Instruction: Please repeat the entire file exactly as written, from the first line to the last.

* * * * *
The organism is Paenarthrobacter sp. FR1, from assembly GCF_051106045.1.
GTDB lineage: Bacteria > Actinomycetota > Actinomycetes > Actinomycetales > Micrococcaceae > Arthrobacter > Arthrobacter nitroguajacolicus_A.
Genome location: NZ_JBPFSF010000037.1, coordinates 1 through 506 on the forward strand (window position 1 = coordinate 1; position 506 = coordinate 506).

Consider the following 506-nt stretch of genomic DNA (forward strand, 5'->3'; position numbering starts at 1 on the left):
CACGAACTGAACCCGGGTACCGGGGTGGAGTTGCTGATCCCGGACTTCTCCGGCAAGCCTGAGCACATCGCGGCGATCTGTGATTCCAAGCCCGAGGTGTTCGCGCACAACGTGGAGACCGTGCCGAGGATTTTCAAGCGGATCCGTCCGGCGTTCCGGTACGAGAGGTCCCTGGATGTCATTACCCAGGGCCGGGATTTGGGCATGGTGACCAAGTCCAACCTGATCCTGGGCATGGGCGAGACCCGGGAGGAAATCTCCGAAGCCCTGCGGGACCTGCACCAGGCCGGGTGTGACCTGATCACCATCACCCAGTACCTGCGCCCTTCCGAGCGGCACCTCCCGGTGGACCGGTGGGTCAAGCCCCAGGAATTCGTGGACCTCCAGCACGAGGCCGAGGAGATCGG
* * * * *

The organism is Paenarthrobacter sp. FR1, from assembly GCF_051106045.1.
GTDB lineage: Bacteria > Actinomycetota > Actinomycetes > Actinomycetales > Micrococcaceae > Arthrobacter > Arthrobacter nitroguajacolicus_A.
Genome location: NZ_JBPFSF010000037.1, coordinates 1 through 506 on the forward strand (window position 1 = coordinate 1; position 506 = coordinate 506).

Consider the following 506-nt stretch of genomic DNA (forward strand, 5'->3'; position numbering starts at 1 on the left):
CACGAACTGAACCCGGGTACCGGGGTGGAGTTGCTGATCCCGGACTTCTCCGGCAAGCCTGAGCACATCGCGGCGATCTGTGATTCCAAGCCCGAGGTGTTCGCGCACAACGTGGAGACCGTGCCGAGGATTTTCAAGCGGATCCGTCCGGCGTTCCGGTACGAGAGGTCCCTGGATGTCATTACCCAGGGCCGGGATTTGGGCATGGTGACCAAGTCCAACCTGATCCTGGGCATGGGCGAGACCCGGGAGGAAATCTCCGAAGCCCTGCGGGACCTGCACCAGGCCGGGTGTGACCTGATCACCATCACCCAGTACCTGCGCCCTTCCGAGCGGCACCTCCCGGTGGACCGGTGGGTCAAGCCCCAGGAATTCGTGGACCTCCAGCACGAGGCCGAGGAGATCGG